What are some good quotes that show the foreman's character?

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The foreman is a practical man who wants to keep things moving and keep order. Early on, when tempers start to flare because of Juror 10's bigoted remarks, someone says they should stick to the facts. The foreman says, "I think that's a good point. We've got a job to...

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The foreman is a practical man who wants to keep things moving and keep order. Early on, when tempers start to flare because of Juror 10's bigoted remarks, someone says they should stick to the facts. The foreman says, "I think that's a good point. We've got a job to do. Let's do it." He later tries to calm Juror 10 down when Juror 8 taunts him about believing "one of them."

When Juror 5 gets offended at people's comments about the type of neighborhood the accused lived in, the foreman tries to ease tensions again. He says, "Now let's be reasonable. There's nothing personal."

When Juror 8 shows a knife identical to the ostensible murder weapon, which he purchased from a shop, the foreman tries to get everyone to be quiet. When Juror 10 objects to Juror 8 pacing out the old man's steps, the foreman says, "We can't stop him." When Juror 3 calls for an open ballot vote, the foreman says, "That sounds fair. Anyone object?"

Jurors 7 and 11 get into a tiff over 7's insult toward immigrants, and once again the foreman chimes in to settle things down. He says, "All right. Let's stop the arguing. Who's got something constructive to say?"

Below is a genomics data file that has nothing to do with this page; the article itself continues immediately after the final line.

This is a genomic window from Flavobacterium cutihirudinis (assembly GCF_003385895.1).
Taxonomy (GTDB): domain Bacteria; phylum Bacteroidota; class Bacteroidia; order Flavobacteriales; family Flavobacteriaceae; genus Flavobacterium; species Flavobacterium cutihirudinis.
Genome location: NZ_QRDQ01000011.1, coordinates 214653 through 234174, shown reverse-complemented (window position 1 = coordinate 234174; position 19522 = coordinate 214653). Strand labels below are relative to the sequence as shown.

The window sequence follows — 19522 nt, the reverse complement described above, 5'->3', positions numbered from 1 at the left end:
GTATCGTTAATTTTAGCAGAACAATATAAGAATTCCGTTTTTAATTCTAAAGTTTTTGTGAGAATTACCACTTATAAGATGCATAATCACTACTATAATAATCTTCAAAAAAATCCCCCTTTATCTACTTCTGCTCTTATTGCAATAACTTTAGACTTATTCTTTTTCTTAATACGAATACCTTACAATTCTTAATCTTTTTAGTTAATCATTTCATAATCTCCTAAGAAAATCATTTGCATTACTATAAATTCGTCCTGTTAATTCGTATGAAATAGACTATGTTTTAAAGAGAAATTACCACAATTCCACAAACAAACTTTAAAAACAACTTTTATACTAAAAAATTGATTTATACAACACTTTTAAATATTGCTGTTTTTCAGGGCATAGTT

From these examples, it's clear that the foreman is a level-headed man who takes his role seriously. He functions as a moderator, keeping order and making sure personal disputes don't derail the task at hand. He also seems willing to be out of the limelight and let others lead the discussion while he focuses on basic procedures like taking votes and requesting exhibits. Thus, we can infer that he is a somewhat humble or unassuming person as well. He is not one of the most interesting characters in the play, but he serves a useful function.

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"All right. Now, you gentlemen can handle this any way you want to. I mean, I'm not going to make any rules. If we want to discuss it first and then vote, that’s one way. Or we can vote right now and see how we stand."

The foreman doesn't have much of interest to say in Twelve Angry Men. His main role is to facilitate the deliberation, to guide the direction of the discussion. As the play progresses, however, he's forced to become something of a peace-maker, regularly getting involved to prevent the other jurors from tearing each other's throats out.

The above quotation, made just prior to the jury's deliberations, show us the foreman's attitude to the job at hand. These simple remarks also reveal a lot about his character. He has a responsible, business-like attitude to proceedings, and he treats the other jurors as mature adults capable of making their own decisions without in any way trying to influence their verdicts. He certainly has authority, but it's a quiet authority, not based on the imposition of will, but rather emanating from his obvious intelligence and the respectful way he conducts himself towards others.

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